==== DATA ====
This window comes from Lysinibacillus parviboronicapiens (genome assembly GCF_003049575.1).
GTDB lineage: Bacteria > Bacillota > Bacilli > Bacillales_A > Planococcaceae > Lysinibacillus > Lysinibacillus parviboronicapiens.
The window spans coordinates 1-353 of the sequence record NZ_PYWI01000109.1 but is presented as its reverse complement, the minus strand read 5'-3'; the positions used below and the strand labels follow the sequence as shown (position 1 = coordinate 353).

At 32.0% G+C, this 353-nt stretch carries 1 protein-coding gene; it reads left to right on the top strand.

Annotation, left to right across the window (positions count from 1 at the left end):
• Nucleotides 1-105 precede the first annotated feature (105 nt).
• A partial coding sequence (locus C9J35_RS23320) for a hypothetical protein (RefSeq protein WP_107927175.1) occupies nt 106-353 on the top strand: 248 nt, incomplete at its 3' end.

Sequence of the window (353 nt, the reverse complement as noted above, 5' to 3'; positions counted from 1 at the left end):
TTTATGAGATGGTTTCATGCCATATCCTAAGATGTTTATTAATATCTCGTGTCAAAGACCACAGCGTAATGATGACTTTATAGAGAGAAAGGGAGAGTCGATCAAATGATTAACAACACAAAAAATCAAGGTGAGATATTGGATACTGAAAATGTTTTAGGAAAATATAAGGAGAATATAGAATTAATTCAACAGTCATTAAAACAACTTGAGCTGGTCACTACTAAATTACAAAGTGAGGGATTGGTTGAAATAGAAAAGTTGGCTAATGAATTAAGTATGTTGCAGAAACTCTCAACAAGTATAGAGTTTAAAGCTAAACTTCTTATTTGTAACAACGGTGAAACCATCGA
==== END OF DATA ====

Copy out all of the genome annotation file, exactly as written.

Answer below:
This window comes from Lysinibacillus parviboronicapiens (genome assembly GCF_003049575.1).
GTDB lineage: Bacteria > Bacillota > Bacilli > Bacillales_A > Planococcaceae > Lysinibacillus > Lysinibacillus parviboronicapiens.
The window spans coordinates 1-353 of the sequence record NZ_PYWI01000109.1 but is presented as its reverse complement, the minus strand read 5'-3'; the positions used below and the strand labels follow the sequence as shown (position 1 = coordinate 353).

At 32.0% G+C, this 353-nt stretch carries 1 protein-coding gene; it reads left to right on the top strand.

Annotation, left to right across the window (positions count from 1 at the left end):
• Nucleotides 1-105 precede the first annotated feature (105 nt).
• A partial coding sequence (locus C9J35_RS23320) for a hypothetical protein (RefSeq protein WP_107927175.1) occupies nt 106-353 on the top strand: 248 nt, incomplete at its 3' end.

Sequence of the window (353 nt, the reverse complement as noted above, 5' to 3'; positions counted from 1 at the left end):
TTTATGAGATGGTTTCATGCCATATCCTAAGATGTTTATTAATATCTCGTGTCAAAGACCACAGCGTAATGATGACTTTATAGAGAGAAAGGGAGAGTCGATCAAATGATTAACAACACAAAAAATCAAGGTGAGATATTGGATACTGAAAATGTTTTAGGAAAATATAAGGAGAATATAGAATTAATTCAACAGTCATTAAAACAACTTGAGCTGGTCACTACTAAATTACAAAGTGAGGGATTGGTTGAAATAGAAAAGTTGGCTAATGAATTAAGTATGTTGCAGAAACTCTCAACAAGTATAGAGTTTAAAGCTAAACTTCTTATTTGTAACAACGGTGAAACCATCGA